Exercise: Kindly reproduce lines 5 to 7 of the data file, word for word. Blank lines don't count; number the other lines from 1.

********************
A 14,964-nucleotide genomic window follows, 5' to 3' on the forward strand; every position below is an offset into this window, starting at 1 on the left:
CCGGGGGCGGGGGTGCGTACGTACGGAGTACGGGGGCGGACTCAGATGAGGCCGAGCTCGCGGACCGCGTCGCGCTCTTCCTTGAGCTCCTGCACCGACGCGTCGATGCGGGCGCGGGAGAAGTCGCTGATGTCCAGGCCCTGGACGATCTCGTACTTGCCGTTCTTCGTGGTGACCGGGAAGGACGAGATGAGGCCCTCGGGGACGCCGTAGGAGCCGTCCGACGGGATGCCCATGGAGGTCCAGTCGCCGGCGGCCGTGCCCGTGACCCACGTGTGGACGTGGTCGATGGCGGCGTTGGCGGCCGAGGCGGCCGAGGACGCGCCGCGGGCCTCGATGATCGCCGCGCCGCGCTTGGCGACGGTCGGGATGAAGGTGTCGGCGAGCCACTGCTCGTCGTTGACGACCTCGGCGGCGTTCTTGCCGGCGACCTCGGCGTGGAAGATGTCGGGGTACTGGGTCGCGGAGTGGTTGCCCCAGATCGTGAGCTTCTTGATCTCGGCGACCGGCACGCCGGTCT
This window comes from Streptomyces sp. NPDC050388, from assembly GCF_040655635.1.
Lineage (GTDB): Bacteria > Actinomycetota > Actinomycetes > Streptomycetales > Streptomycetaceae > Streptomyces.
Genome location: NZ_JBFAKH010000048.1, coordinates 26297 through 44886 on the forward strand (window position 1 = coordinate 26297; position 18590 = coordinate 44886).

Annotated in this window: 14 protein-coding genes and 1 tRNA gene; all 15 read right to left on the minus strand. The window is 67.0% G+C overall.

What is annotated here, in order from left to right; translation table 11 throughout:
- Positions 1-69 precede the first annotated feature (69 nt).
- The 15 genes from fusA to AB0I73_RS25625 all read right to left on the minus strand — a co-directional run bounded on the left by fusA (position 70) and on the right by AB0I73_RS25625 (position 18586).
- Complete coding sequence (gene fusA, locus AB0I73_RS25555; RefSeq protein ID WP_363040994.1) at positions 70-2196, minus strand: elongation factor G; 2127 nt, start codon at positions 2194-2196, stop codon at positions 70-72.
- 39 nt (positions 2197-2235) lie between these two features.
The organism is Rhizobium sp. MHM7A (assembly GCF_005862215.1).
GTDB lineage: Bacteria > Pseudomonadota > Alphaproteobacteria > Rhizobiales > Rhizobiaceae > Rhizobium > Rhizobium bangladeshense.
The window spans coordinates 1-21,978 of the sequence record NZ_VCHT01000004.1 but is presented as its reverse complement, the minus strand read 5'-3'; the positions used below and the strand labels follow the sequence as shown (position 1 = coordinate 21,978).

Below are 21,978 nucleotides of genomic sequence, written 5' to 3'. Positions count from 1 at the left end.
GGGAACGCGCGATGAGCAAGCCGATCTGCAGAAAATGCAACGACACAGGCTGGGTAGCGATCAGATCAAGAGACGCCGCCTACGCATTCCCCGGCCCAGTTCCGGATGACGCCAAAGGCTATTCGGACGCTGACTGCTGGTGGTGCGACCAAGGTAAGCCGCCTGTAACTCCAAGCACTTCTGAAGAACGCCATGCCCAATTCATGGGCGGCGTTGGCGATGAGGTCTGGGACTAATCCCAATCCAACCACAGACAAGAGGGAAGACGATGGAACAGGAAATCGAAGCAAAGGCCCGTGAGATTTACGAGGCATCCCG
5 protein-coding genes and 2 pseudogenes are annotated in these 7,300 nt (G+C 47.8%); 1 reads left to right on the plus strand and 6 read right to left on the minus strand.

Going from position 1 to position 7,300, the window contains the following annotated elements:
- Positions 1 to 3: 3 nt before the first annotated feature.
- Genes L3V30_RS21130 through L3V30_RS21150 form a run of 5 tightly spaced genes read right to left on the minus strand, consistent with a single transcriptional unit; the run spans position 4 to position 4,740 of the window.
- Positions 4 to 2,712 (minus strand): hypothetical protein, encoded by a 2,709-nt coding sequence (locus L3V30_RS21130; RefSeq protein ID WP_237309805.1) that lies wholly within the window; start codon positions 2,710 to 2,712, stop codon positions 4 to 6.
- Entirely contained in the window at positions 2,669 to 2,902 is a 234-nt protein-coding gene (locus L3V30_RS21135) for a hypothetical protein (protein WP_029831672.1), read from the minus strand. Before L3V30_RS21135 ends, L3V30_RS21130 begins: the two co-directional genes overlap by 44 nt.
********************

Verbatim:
Genome location: NZ_JBFAKH010000048.1, coordinates 26297 through 44886 on the forward strand (window position 1 = coordinate 26297; position 18590 = coordinate 44886).

Annotated in this window: 14 protein-coding genes and 1 tRNA gene; all 15 read right to left on the minus strand. The window is 67.0% G+C overall.

What is annotated here, in order from left to right; translation table 11 throughout: